It’s fascinating to know while looking at these desaturated images of the Czech Bohemian Forest that the person who shot them, Cologne-based photographer Kilian Schönberger, is color blind. One can’t help but wonder if the condition leads to a greater appreciation for light and composition present in these mysterious, fog-soaked landscapes. That said, these particular monochromatic photos from Schönberger’s Cloud Forest series are more of an exception, as he generally shoots in full color, but the results are equally as magical. You can see much more of his work over on Facebook and Behance. (via Faith is Torment)
Chinese artist Zheng Chunhui recently unveiled this exceptionally large wooden sculpture that measures some 40 feet (12.286) meters long. Four years in the making, the tree carving is based on a famous painting called “Along the River During the Qingming Festival,” which is a historical holiday reserved to celebrate past ancestors that falls on the 104th day after the winter solstice. On November 14th the Guinness World Records arrived in Fuzhou, Fujian Province where the piece is currently on display to declare it the longest continuous wooden sculpture in the world. You can see many more photos over on China News. (via Shanghaist)
It seems like nothing is safe from yarn bombing these days from airplanes to bridges to trains. Not to be outdone, Jill Watt and her sister Lorna Watt recently wrapped this magnolia tree in downtown San Mateo with more than four miles of yarn to create this awesome squid. It’s one thing to completely cover an object in textiles, but to transform a tree into an organism like this seems that much more special. Read more about how they did it on their respective blogs Knits for Life and Dapper Toad. (via Neatorama, Laughing Squid)
Known for his ethereal and seemingly weightless installations of plastic membranes suspended in midair by black hot glue, Japanese artist Yasuaki Onishi embarked on a slightly different approach with his latest work, Vertical Emptiness. Currently on view at the Kyoto Art Center, the piece is made from upside down tree branches from which is draped a delicate framework of hot glue and crystallized urea compounds. The result is a sort of frozen snowfall that connects the gallery floor and ceiling. You can see the piece in much more detail in the video above by Kuroyanagi Takashi. (via Spoon and Tamago)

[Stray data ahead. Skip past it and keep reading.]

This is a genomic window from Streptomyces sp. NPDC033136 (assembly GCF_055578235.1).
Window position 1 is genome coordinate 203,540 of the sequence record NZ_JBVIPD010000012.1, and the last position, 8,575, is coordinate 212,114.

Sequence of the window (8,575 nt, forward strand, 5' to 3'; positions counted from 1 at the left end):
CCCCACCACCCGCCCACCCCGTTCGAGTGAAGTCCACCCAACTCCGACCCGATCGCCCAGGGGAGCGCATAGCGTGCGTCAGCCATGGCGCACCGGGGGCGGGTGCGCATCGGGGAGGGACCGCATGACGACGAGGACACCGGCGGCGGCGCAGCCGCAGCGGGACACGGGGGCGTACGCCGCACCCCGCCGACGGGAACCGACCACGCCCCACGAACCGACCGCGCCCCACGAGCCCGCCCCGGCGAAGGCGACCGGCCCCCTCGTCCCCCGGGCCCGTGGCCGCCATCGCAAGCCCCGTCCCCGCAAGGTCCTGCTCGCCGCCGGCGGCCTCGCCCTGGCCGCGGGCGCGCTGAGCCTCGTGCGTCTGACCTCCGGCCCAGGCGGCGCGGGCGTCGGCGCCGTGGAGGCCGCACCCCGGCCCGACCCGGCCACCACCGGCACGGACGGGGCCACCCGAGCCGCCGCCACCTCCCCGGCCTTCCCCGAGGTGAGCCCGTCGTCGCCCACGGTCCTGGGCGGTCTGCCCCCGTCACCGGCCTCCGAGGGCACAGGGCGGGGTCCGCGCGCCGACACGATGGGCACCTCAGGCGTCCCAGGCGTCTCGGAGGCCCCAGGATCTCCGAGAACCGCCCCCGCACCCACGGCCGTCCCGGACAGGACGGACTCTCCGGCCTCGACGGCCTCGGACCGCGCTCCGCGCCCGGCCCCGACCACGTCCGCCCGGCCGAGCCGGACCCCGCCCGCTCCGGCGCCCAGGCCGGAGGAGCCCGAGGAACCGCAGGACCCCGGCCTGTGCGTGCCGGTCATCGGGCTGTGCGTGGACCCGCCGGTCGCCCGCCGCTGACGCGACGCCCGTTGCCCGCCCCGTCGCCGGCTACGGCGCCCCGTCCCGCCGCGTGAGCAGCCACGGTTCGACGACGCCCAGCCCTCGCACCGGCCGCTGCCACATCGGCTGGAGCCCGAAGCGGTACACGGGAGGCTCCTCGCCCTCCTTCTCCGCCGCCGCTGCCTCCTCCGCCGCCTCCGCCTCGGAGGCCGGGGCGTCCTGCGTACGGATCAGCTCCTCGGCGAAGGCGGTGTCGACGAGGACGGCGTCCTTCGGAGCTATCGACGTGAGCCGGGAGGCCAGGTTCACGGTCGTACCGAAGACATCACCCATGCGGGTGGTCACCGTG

In this clip shot yesterday by members of the Assumption Parish Office of Emergency Preparedness in Louisiana, an entire stand of trees is suddenly swallowed by an underwater sinkhole above a collapsing salt mine. The sinkhole is part of an ongoing environmental disaster in Bayou Corne, and efforts are underway to prevent it from spreading, however it has already forced the evacuation of an entire town. (via Stellar)
Several years ago Los Angeles-based airbrush make-up artist, photographer and designer Adam Tenenbaum was bequeathed several large vintage chandeliers that he thought might look good in his home, but to his dismay they were a bit too large. Then an idea struck him: why not hang a few in the giant tree in his front yard. The Chandelier Tree was born. Filmmaker Colin Kennedy passed the tree almost daily for nearly six years and finally decided to sit down the Tenenbaum to shoot this short documentary about this strange and beautiful tree. (via kuriositas, boing boing)
Homebush Bay in Sydney, Australia is home to the remnants of a ship-breaking yard that operated during the mid 20th-century. Large watercraft that outlived their usefulness were towed to Homebush Bay and dismantled to salvage any components that could be reused or sold for scrap.
One such ship was the SS Ayrfield, a 1,140-tonne behemoth built in 1911 as a steam collier that was later used during WWII as a transport ship. In 1972 it was brought to Homebush Bay to be dismantled, but fate would decide differently. Operations at the ship-breaking yard subsequently ceased and parts of several large vessels including the Ayrfield were left behind, the largest objects in an area now infamous for decades of chemical dumping and pollution. But only this century-old transport ship would be transformed by time into a floating forest, a peculiar home for trees and other vegetation that have since sprouted over the last few decades.
From 2008-2010 a concerted effort was made to remove many of the lingering chemicals in Homebush left from the industrial era. Not far away is the Brickpit Ring Walk, a former industrial site where nearly three billion bricks were made from 1911 through the 1980s that is now a carefully protected natural habitat. As the forest has grown inside the SS Ayrfield, the bay is now a popular place for photographers who wish to capture the uncanny sight of this strangely beautiful relic of the bay’s industrial past, not to mention nature’s resiliency.